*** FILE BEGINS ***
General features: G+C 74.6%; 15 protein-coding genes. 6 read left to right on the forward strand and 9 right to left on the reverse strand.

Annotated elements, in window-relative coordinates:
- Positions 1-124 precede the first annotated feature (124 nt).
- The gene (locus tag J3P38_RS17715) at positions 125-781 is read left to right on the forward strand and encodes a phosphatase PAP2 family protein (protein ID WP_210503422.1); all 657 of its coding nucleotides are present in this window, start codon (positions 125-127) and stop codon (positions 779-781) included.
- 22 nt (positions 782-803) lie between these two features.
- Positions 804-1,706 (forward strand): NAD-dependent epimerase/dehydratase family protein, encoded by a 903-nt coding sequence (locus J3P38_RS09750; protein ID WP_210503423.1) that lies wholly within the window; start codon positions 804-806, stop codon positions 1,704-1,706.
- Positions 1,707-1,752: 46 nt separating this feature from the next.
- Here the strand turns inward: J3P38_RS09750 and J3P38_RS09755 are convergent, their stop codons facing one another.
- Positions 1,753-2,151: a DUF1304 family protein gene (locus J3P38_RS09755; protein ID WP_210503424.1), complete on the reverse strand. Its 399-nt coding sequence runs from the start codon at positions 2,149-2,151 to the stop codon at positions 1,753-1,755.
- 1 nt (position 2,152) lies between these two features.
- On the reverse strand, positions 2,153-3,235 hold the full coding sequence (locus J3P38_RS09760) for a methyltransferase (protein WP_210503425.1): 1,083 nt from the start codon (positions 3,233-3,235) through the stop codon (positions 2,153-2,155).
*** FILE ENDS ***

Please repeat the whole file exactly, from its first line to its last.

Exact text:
General features: G+C 74.6%; 15 protein-coding genes. 6 read left to right on the forward strand and 9 right to left on the reverse strand.

Annotated elements, in window-relative coordinates:
- Positions 1-124 precede the first annotated feature (124 nt).
- The gene (locus tag J3P38_RS17715) at positions 125-781 is read left to right on the forward strand and encodes a phosphatase PAP2 family protein (protein ID WP_210503422.1); all 657 of its coding nucleotides are present in this window, start codon (positions 125-127) and stop codon (positions 779-781) included.
- 22 nt (positions 782-803) lie between these two features.
- Positions 804-1,706 (forward strand): NAD-dependent epimerase/dehydratase family protein, encoded by a 903-nt coding sequence (locus J3P38_RS09750; protein ID WP_210503423.1) that lies wholly within the window; start codon positions 804-806, stop codon positions 1,704-1,706.
- Positions 1,707-1,752: 46 nt separating this feature from the next.
- Here the strand turns inward: J3P38_RS09750 and J3P38_RS09755 are convergent, their stop codons facing one another.
- Positions 1,753-2,151: a DUF1304 family protein gene (locus J3P38_RS09755; protein ID WP_210503424.1), complete on the reverse strand. Its 399-nt coding sequence runs from the start codon at positions 2,149-2,151 to the stop codon at positions 1,753-1,755.
- 1 nt (position 2,152) lies between these two features.
- On the reverse strand, positions 2,153-3,235 hold the full coding sequence (locus J3P38_RS09760) for a methyltransferase (protein WP_210503425.1): 1,083 nt from the start codon (positions 3,233-3,235) through the stop codon (positions 2,153-2,155).